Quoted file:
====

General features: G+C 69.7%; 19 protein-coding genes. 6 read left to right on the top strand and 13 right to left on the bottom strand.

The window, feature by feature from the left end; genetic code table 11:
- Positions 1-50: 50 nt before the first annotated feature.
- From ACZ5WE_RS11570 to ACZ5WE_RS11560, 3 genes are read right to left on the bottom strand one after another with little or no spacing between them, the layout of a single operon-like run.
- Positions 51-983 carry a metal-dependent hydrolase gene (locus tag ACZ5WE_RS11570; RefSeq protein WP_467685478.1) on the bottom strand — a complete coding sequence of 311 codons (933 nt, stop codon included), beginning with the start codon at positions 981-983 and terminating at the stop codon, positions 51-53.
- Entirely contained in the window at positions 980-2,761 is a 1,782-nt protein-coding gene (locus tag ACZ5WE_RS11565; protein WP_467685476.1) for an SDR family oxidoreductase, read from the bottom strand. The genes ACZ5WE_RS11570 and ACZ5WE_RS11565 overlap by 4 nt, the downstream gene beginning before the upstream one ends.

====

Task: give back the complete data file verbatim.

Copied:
General features: G+C 69.7%; 19 protein-coding genes. 6 read left to right on the top strand and 13 right to left on the bottom strand.

The window, feature by feature from the left end; genetic code table 11:
- Positions 1-50: 50 nt before the first annotated feature.
- From ACZ5WE_RS11570 to ACZ5WE_RS11560, 3 genes are read right to left on the bottom strand one after another with little or no spacing between them, the layout of a single operon-like run.
- Positions 51-983 carry a metal-dependent hydrolase gene (locus tag ACZ5WE_RS11570; RefSeq protein WP_467685478.1) on the bottom strand — a complete coding sequence of 311 codons (933 nt, stop codon included), beginning with the start codon at positions 981-983 and terminating at the stop codon, positions 51-53.
- Entirely contained in the window at positions 980-2,761 is a 1,782-nt protein-coding gene (locus tag ACZ5WE_RS11565; protein WP_467685476.1) for an SDR family oxidoreductase, read from the bottom strand. The genes ACZ5WE_RS11570 and ACZ5WE_RS11565 overlap by 4 nt, the downstream gene beginning before the upstream one ends.